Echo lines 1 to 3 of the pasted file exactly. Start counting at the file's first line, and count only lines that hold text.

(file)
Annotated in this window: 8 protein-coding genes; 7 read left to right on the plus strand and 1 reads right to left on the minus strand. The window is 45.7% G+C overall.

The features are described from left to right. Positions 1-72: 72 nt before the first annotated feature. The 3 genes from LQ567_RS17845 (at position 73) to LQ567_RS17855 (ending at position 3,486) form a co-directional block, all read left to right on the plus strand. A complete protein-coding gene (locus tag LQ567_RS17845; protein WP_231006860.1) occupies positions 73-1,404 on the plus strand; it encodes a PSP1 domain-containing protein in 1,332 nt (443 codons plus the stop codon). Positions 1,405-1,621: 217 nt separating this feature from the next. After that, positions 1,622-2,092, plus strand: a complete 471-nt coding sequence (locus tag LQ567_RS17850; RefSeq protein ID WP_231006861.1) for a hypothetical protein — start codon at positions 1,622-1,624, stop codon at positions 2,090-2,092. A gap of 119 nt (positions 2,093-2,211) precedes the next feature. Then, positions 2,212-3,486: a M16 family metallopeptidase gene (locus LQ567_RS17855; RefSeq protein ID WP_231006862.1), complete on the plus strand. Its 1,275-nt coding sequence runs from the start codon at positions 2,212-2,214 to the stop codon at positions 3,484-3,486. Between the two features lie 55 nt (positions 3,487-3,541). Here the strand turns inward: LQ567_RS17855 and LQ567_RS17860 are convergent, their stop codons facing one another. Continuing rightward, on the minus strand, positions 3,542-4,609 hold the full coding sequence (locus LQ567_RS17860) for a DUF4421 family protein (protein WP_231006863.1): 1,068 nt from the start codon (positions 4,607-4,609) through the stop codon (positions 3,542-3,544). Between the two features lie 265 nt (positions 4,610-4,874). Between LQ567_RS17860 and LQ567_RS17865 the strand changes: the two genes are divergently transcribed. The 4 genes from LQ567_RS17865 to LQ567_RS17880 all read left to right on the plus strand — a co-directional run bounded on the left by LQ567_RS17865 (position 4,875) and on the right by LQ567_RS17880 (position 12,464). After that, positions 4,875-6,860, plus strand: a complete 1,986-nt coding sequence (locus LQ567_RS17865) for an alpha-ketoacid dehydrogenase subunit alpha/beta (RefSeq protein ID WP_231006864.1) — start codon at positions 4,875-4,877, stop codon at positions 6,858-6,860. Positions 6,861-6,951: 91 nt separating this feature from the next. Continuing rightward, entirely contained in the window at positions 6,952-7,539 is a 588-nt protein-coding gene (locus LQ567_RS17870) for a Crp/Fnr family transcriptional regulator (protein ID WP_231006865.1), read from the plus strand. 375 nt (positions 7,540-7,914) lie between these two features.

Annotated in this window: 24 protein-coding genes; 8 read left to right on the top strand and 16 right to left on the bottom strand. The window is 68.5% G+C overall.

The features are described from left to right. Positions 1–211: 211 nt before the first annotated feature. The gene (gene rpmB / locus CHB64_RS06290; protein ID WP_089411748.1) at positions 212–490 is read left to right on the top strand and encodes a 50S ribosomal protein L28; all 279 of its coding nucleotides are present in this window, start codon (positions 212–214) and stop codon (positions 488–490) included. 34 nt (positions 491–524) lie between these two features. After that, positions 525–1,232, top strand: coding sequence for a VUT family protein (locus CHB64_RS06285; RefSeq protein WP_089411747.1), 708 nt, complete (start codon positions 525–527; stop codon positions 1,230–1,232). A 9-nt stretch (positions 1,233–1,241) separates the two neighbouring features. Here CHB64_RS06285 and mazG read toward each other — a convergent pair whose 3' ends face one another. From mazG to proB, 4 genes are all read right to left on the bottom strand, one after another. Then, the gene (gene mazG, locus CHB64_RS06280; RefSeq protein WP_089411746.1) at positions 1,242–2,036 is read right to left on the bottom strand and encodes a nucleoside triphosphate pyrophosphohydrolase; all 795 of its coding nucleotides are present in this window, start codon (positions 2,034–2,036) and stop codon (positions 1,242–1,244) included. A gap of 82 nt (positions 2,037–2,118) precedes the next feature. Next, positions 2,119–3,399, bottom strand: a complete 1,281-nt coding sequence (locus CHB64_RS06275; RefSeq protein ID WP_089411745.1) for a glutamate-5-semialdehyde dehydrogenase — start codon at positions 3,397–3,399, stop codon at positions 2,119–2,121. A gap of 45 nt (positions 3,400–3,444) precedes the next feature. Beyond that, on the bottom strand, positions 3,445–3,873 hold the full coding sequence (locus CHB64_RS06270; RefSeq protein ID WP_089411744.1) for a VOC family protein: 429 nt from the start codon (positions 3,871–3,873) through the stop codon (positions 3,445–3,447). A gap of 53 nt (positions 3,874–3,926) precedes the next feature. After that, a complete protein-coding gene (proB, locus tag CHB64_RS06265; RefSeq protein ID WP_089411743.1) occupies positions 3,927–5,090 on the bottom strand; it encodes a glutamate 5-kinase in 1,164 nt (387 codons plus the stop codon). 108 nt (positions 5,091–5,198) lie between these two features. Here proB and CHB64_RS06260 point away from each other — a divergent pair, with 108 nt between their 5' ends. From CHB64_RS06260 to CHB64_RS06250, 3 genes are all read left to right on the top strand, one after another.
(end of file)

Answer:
Annotated in this window: 8 protein-coding genes; 7 read left to right on the plus strand and 1 reads right to left on the minus strand. The window is 45.7% G+C overall.

The features are described from left to right. Positions 1-72: 72 nt before the first annotated feature. The 3 genes from LQ567_RS17845 (at position 73) to LQ567_RS17855 (ending at position 3,486) form a co-directional block, all read left to right on the plus strand. A complete protein-coding gene (locus tag LQ567_RS17845; protein WP_231006860.1) occupies positions 73-1,404 on the plus strand; it encodes a PSP1 domain-containing protein in 1,332 nt (443 codons plus the stop codon). Positions 1,405-1,621: 217 nt separating this feature from the next. After that, positions 1,622-2,092, plus strand: a complete 471-nt coding sequence (locus tag LQ567_RS17850; RefSeq protein ID WP_231006861.1) for a hypothetical protein — start codon at positions 1,622-1,624, stop codon at positions 2,090-2,092. A gap of 119 nt (positions 2,093-2,211) precedes the next feature. Then, positions 2,212-3,486: a M16 family metallopeptidase gene (locus LQ567_RS17855; RefSeq protein ID WP_231006862.1), complete on the plus strand. Its 1,275-nt coding sequence runs from the start codon at positions 2,212-2,214 to the stop codon at positions 3,484-3,486. Between the two features lie 55 nt (positions 3,487-3,541). Here the strand turns inward: LQ567_RS17855 and LQ567_RS17860 are convergent, their stop codons facing one another. Continuing rightward, on the minus strand, positions 3,542-4,609 hold the full coding sequence (locus LQ567_RS17860) for a DUF4421 family protein (protein WP_231006863.1): 1,068 nt from the start codon (positions 4,607-4,609) through the stop codon (positions 3,542-3,544). Between the two features lie 265 nt (positions 4,610-4,874). Between LQ567_RS17860 and LQ567_RS17865 the strand changes: the two genes are divergently transcribed. The 4 genes from LQ567_RS17865 to LQ567_RS17880 all read left to right on the plus strand — a co-directional run bounded on the left by LQ567_RS17865 (position 4,875) and on the right by LQ567_RS17880 (position 12,464). After that, positions 4,875-6,860, plus strand: a complete 1,986-nt coding sequence (locus LQ567_RS17865) for an alpha-ketoacid dehydrogenase subunit alpha/beta (RefSeq protein ID WP_231006864.1) — start codon at positions 4,875-4,877, stop codon at positions 6,858-6,860. Positions 6,861-6,951: 91 nt separating this feature from the next. Continuing rightward, entirely contained in the window at positions 6,952-7,539 is a 588-nt protein-coding gene (locus LQ567_RS17870) for a Crp/Fnr family transcriptional regulator (protein ID WP_231006865.1), read from the plus strand. 375 nt (positions 7,540-7,914) lie between these two features.

Annotated in this window: 24 protein-coding genes; 8 read left to right on the top strand and 16 right to left on the bottom strand. The window is 68.5% G+C overall.